Airlines Can’t Even Produce a Frictionless Purchase—How Are They Going to Improve the Travel Experience?

Blog /Airlines-Cant-Even-Produce-a-Frictionless-Purchase

Alright. Confession time. I actually like air travel.

Despite the long lines, cramped seats, and terrible food (if there is food at all), I enjoy flying. Here’s why: at 30,000 feet, I can disconnect. A flight provides the solitary time to focus on that new idea, client presentation or whatever else I cannot get done on the ground. It provides a space for deep think (if I don’t purchase the WiFi).

Of course, my office in the sky does not come without sacrifice. Air travel is notorious for customer friction, and the airlines have done little to combat friction caused by inflexible rules, lack of amenities and reduced capacity.

NTT DATA recently completed a Customer Friction Factor analysis of the top 15 US airlines as defined by revenue. The analysis focused on the most basic customer transaction (booking a ticket) and took that process from website navigation to payment. Arguably, booking a flight should be the transaction every airline wants to make as frictionless as possible since it results in direct revenue.

Unfortunately for both the airlines and the customer, our analysis tells a different story. Here are the highlights.

  • There is a 25% point spread separating our best and worst airline, and only two airlines achieved an overall best-in-class score.
  • One of the most significant sources of friction is the navigation required during the booking process. Any modification during booking requires the customer to start the transaction over. Often, the process is convoluted, with few clues to help the customer make the right choice amid a constant stream of upsells and special offers.
  • The most successful airlines have mastered customer engagement by making it possible to switch channels as they wish and access assistance when necessary. The top five in our study achieved engagement scores that were best in class, scoring 50% greater than the industry average.
  • Technology scores varied greatly across the best and worst scoring airlines and present the best opportunity for quickly improving the customer experience by addressing load times, site navigation and user interfaces that change dramatically as a customer progresses through the transaction.

Our study was blind, so it doesn’t take into account the type of transaction experienced by someone who’s a member of a frequent-flier program. However, with customers becoming increasingly price sensitive and the benefits of loyalty programs evaporating for all but the most elite members, the airline industry as a whole needs to step back and look at what can be done to simplify the booking experience for all customers.

Learning from an unlikely source

There is a bright spot, however, when it comes to international travel. In my experience, every challenging aspect of international travel pales in comparison to the friction that can be experienced at border control. Long lines, confusing forms and inconsistent processes create an incredible amount of customer friction.

Yes, there are solutions aimed at making it easier to enter the country. The Global Entry program in the United States has been gaining in popularity, but at $150, it is a costly solution for the infrequent international traveler. The simple fact that these fast-track programs exist is a testament to the customer friction taking place at border crossings.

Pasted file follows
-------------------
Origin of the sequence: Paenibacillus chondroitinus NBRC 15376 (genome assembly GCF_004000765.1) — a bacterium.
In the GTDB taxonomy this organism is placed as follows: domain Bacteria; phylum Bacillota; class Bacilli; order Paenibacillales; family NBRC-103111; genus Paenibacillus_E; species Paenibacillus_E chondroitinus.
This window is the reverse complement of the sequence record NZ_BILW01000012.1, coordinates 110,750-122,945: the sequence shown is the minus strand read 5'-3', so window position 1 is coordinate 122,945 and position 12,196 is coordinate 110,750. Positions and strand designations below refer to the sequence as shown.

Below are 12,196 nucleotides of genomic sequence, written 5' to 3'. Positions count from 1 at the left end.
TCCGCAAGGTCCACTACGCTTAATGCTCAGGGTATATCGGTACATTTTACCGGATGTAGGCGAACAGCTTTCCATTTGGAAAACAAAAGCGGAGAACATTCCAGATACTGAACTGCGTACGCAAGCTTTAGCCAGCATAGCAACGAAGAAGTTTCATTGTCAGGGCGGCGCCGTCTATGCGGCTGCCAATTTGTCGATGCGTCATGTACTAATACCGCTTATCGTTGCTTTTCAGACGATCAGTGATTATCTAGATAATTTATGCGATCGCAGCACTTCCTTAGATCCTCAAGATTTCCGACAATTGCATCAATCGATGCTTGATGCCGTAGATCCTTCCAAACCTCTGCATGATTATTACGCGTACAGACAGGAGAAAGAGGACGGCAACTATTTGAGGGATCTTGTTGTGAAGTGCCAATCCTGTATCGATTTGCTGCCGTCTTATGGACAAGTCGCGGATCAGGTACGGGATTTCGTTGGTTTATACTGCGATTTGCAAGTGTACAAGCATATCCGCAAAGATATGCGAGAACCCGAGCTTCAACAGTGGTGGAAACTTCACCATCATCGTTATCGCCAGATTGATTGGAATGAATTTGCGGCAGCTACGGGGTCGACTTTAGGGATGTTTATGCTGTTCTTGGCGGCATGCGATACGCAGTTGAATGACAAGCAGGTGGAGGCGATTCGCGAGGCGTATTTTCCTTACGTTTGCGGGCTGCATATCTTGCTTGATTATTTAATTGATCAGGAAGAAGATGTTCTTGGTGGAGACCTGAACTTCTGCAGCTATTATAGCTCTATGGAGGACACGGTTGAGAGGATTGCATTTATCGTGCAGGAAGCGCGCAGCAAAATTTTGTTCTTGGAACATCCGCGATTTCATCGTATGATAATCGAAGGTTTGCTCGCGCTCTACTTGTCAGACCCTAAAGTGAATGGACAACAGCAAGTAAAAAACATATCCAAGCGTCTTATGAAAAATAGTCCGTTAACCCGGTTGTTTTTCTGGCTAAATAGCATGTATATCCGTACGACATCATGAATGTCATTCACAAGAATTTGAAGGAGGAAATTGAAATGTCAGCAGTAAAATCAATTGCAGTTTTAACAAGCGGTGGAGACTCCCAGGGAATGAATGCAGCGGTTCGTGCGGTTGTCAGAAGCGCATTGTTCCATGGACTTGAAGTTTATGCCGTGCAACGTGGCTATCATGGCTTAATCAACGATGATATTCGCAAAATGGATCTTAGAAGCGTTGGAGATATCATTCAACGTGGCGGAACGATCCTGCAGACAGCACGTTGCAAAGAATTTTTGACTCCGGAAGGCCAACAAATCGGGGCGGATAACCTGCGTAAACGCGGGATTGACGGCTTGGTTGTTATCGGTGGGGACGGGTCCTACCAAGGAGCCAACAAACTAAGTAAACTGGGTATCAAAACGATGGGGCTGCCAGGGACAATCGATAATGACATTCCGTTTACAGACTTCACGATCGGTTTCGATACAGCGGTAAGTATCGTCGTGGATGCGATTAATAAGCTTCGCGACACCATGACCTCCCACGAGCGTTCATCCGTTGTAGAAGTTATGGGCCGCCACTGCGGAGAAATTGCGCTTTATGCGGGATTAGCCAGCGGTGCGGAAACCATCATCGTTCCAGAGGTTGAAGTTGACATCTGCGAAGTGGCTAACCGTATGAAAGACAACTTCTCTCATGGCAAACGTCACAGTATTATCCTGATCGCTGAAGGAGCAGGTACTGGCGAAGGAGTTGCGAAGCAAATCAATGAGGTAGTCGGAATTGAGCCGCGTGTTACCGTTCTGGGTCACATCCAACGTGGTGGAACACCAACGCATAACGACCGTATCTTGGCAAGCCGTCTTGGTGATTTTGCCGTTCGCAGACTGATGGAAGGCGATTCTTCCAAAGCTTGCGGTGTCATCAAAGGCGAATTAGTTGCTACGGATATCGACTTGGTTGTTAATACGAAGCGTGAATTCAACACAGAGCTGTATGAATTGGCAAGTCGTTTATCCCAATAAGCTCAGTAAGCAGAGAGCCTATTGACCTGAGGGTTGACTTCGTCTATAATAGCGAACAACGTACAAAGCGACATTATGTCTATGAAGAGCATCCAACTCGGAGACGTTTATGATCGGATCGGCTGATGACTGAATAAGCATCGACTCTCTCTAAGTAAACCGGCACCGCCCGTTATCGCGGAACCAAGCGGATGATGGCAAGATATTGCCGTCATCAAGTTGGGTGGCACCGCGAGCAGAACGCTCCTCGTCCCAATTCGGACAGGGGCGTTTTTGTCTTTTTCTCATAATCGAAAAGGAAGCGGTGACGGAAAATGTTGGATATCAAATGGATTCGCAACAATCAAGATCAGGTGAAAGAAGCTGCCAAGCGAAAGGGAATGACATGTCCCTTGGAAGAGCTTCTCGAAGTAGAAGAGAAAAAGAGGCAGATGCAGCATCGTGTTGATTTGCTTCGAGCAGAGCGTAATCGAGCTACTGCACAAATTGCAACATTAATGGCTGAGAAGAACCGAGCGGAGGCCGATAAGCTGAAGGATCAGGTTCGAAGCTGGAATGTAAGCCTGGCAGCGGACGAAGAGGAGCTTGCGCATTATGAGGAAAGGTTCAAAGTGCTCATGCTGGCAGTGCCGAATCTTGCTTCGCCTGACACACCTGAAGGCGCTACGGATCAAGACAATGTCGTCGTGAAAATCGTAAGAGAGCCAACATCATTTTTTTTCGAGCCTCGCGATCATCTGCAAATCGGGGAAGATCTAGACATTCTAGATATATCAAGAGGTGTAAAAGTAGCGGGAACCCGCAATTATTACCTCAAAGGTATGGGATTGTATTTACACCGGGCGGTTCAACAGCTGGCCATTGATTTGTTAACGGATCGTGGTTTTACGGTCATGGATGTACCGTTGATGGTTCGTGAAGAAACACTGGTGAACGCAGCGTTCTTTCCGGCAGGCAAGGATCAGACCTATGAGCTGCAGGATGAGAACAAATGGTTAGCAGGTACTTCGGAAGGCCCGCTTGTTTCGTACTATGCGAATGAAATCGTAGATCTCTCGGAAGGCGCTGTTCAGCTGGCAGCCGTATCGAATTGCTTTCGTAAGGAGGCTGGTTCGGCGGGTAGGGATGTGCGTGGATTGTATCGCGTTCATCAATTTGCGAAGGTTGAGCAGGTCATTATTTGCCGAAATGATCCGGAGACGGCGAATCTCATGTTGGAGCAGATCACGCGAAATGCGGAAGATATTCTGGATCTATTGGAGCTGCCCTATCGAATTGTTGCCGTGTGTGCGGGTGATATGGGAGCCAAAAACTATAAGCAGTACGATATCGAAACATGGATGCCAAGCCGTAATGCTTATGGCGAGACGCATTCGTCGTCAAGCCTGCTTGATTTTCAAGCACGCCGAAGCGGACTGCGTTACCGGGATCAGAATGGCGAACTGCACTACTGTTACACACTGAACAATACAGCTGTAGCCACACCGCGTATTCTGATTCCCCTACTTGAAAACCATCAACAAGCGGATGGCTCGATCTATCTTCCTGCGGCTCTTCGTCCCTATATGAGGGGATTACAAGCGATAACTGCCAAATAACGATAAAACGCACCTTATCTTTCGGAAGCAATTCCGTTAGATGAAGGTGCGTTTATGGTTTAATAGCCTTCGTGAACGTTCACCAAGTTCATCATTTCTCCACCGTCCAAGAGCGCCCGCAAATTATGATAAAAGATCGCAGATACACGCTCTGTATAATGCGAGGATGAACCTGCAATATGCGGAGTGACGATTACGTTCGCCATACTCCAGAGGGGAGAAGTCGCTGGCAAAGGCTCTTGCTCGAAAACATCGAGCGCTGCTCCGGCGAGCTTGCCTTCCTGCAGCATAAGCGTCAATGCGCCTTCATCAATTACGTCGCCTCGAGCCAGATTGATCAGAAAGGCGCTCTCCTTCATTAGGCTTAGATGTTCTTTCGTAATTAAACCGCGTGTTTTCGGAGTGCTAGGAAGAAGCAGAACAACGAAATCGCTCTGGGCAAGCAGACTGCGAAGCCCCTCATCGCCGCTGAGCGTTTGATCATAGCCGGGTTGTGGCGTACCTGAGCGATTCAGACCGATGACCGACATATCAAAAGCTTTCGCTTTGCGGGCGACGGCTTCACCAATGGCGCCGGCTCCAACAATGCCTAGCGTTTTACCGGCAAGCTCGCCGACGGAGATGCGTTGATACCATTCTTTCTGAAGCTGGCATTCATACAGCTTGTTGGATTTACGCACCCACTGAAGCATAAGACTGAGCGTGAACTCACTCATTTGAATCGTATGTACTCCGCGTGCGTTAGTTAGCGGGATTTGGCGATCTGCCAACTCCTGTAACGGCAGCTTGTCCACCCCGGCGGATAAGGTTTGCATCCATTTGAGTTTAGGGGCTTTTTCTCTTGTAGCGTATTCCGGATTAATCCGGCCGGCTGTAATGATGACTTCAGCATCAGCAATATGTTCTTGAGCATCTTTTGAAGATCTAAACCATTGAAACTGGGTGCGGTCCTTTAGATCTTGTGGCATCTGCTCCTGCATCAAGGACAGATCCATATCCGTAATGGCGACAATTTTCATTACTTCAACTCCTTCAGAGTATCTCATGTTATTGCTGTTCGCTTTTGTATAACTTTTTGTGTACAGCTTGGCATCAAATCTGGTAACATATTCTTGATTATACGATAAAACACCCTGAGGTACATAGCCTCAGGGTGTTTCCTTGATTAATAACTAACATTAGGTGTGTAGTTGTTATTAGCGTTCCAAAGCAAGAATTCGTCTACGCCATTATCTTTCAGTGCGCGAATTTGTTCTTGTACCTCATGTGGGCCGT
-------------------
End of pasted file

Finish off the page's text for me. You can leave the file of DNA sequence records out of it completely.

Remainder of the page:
Now there’s a better way. United States Customs and Border Protection (CBP) recently introduced the Mobile Passport app, and on a recent business trip, I gave it a try.

All I have to say is, “Way to go CBP!” The app creates a seamless experience across multiple channels (mobile and in person) that removes many of the friction points common to entering a country. I was able to download the app, enter my information and get ready to clear customs before my flight reached the gate. Yes, the federal government has obviously been focusing on the passenger experience.

Here is the experience broken down by NTT DATA’s Customer Friction Factor criteria:

Friction Category Mobile Pass

Technology Friction

Smartphone app was easy to download and set up on my device using technology I had in place.

Engagement Friction

Reducing the channels and allowing me to prepare before hitting the customs lines completely changed how I got across the border.

Ecosystem Friction

Not all airports and airlines are integrated into the app. I got lucky, but others are coming online, so it will only get better.

Knowledge Friction

Passport scanning via camera loaded all of the necessary information to my profile.

Process Friction

Basic setup process and instructions both in the app and the airport made the process easy to follow.

Air travel is so fraught with friction that reducing it is a major undertaking. Still, since it’s a service industry at heart, some airlines are no doubt willing to focus on the customer experience — and they might even learn a thing or two from Uncle Sam.

Learn more about how NTT DATA partners with our clients to understand customer friction and drive improvement in the customer experience at http://www.nttdata.com/CustomerFriction

Post Date: 11/20/2016

Matt Leach Matt Leach

About the author

On his first day as an engineer, someone decided that Matt Leach should write requirements. He soon discovered that project success is not just about technology, but a holistic solution that solves the right problem. Since then, he has helped organizations better understand their business and their customers while delivering solutions that delight both. Currently, Mr. Leach is a Vice President in NTT DATA’s Digital, Applications and Information Management Practice where he leads the Business Analysis and Project Management Practices.

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